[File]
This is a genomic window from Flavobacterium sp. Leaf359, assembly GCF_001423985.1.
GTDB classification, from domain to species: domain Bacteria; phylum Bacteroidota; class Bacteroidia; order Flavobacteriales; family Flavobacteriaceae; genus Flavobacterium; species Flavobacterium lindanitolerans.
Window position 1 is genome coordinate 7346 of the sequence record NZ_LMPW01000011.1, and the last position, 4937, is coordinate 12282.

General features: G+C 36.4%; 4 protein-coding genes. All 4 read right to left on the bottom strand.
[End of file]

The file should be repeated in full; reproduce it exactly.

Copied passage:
This is a genomic window from Flavobacterium sp. Leaf359, assembly GCF_001423985.1.
GTDB classification, from domain to species: domain Bacteria; phylum Bacteroidota; class Bacteroidia; order Flavobacteriales; family Flavobacteriaceae; genus Flavobacterium; species Flavobacterium lindanitolerans.
Window position 1 is genome coordinate 7346 of the sequence record NZ_LMPW01000011.1, and the last position, 4937, is coordinate 12282.

General features: G+C 36.4%; 4 protein-coding genes. All 4 read right to left on the bottom strand.